The plight and fight of the climate scientist
For all our encouragement that resilient investors should consider the full range of possible futures, and our respect for the array of thought leaders that inspire our archetypal Dreamers, Dealers, Doomers, Dualists, and Drivers, it really all comes down to one simple question: are we f**ked? Pity the climate scientists, who most fully understand the forces we’ve unleashed, and who spend their days (and sleepless nights) grappling with the implications. A recent feature in Esquire takes us into their world, and their homes, offering a sobering glimpse of what life is like for those among us who know the most. Says one researcher who answered that aforementioned simple question by publicly affirming that, yes, we are: “I think most scientists must be burying overt recognition of the awful truths of climate change in a protective layer of denial.” A climate activist terms it “pre-traumatic stress.” This article, When the End of Civilization is Your Day Job, is well worth the ten minute read; it’s really quite moving, and rather unsettling, since even the scientists who resist despair don’t seem to have much to offer in the way of specific encouragement.
So it was a welcome solace to see one of Andrew Revkin’s in-depth reports a few days later, on a climate science meeting attended by 2000 top researchers and policy-makers that he found “refreshing in several ways”:
The meeting, Our Common Future Under Climate Change, was refreshing in several ways — the main one being the depth and breadth of scientific engagement on ways to bend trajectories toward better outcomes, both in reducing greenhouse-gas emissions and boosting resilience to climate hazards. This presented a marked contrast to a similar science meeting held in Copenhagen in the spring of 2009 ahead of the failed climate treaty talks in that city later that year. Read the core messages then and now to get the sense of the shift — a constructive one, to my eye.
Encouragingly, this week’s conference was also only partly framed around tweaking outcomes in the negotiations coming in this city in December, aimed at crafting a “universal climate agreement” under which all countries flexibly pursue and reliably report actions aimed at limiting global warming or its impacts. The majority of sessions described how communities, industries or national and local governments could make energy and climate progress with or without a treaty. This reflects the spreading recognition that relying on top-down treaty-making as the determinative factor in shaping the human-climate relationship is wishful thinking.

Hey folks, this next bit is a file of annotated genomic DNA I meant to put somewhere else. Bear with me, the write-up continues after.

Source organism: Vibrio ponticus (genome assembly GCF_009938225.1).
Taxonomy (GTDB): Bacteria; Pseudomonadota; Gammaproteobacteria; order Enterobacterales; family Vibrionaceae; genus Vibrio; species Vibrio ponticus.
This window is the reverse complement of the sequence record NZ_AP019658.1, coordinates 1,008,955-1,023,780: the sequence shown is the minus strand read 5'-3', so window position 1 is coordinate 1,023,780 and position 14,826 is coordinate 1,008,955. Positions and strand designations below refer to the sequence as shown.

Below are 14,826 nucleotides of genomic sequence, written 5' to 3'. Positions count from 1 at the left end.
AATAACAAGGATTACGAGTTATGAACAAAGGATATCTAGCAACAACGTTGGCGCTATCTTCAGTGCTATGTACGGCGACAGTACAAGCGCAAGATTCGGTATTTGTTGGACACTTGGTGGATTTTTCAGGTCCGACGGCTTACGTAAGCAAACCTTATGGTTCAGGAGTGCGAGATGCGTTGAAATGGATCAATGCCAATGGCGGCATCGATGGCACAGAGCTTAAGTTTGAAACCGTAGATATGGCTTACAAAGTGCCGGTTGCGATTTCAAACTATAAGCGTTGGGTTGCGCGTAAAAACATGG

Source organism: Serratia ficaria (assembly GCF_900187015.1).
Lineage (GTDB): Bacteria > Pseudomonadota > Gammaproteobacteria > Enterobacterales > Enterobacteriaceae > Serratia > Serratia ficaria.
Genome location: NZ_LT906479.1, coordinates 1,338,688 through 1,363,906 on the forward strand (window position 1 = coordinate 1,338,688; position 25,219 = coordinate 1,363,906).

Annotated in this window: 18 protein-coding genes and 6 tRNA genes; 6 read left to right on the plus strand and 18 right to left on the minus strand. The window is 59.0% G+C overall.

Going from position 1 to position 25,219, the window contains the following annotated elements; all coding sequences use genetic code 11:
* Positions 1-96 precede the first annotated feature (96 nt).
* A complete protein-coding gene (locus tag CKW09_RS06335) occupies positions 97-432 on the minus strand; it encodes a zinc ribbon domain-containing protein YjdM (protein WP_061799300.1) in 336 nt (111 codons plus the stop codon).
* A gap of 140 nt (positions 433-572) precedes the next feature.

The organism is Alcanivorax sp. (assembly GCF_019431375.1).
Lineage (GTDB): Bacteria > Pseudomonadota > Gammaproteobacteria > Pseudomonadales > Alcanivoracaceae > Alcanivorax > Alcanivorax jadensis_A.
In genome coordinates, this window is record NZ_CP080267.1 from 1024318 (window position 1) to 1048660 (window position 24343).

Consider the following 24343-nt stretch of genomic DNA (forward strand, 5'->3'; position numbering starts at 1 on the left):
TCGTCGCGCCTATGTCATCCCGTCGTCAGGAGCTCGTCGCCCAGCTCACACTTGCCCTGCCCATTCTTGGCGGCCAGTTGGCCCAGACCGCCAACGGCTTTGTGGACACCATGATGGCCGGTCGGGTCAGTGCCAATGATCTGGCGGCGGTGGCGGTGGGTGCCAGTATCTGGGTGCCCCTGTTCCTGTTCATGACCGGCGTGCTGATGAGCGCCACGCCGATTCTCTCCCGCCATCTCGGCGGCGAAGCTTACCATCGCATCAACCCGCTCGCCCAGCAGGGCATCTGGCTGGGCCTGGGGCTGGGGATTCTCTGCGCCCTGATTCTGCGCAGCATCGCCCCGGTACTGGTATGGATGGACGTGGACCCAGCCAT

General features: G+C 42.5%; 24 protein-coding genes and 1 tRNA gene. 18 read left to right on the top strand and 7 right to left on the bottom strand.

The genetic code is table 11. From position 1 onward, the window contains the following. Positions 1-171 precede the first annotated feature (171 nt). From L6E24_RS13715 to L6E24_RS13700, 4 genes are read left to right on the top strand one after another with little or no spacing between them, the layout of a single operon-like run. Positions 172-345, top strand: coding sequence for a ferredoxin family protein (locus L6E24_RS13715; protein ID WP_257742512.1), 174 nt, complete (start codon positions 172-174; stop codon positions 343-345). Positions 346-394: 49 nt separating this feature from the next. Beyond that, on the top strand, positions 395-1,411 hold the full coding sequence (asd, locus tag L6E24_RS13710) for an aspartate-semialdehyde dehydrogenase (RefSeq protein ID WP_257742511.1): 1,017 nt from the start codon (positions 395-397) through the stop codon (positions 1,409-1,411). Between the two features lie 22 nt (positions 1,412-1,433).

As usual, Revkin’s post is rich with links to a host of relevant papers, presentations, and related articles of his; it’s a home-study science and policy seminar in its own right! In what could be a perfect segue from the Esquire piece, he quotes Ken Caldeira of the Carnegie Institution, who said science can do far more than characterize the climate problem: “The climate community has focused a lot on presenting the vision of the future we’re trying to avoid. It’s equally, if not more, important to present the vision of the future we’re trying to create.”
And of course, we’re always glad to see the ways that resilience keeps cropping up at a guiding theme; in this case, Revkin stresses the value of pursing a wide range of responses to our climate challenge:
In gauging the mix of insights and discussions in this plenary and throughout the meeting, I saw fresh echoes of an important 2003 paper on ecosystem resilience by Thomas Elmqvist of Stockholm University and others. They found that the diversity of responses in a system to environmental stresses is a key factor determining its capacity to continue to thrive. I see the lessons in that paper as powerfully applicable to human social systems.
In essence, it’s utterly human to have varied responses to change and challenges – in this case humanity’s intertwined energy and climate challenges. Some pursue fossil fuel divestment, others a more transparent energy menu in which the full costs of choices are accounted for and subsidies revealed or eliminated. Others seek renewable-energy breakthroughs or a new generation of nuclear power plants. Others focus on social or technical approaches to boosting the ability of societies to thrive in a changing climate. Rather than looking at these preferences as right or wrong, I see them as part of a broadening commitment to a new and durable relationship with both energy and climate.
As you grapple with your own ways of dealing with our climate crisis, both of these articles will reward your time and attention. Our next couple of posts will look at two very different responses to where we are right now: one that sees imminent promise within the current economic system, and another that is certain it’s too late for all that.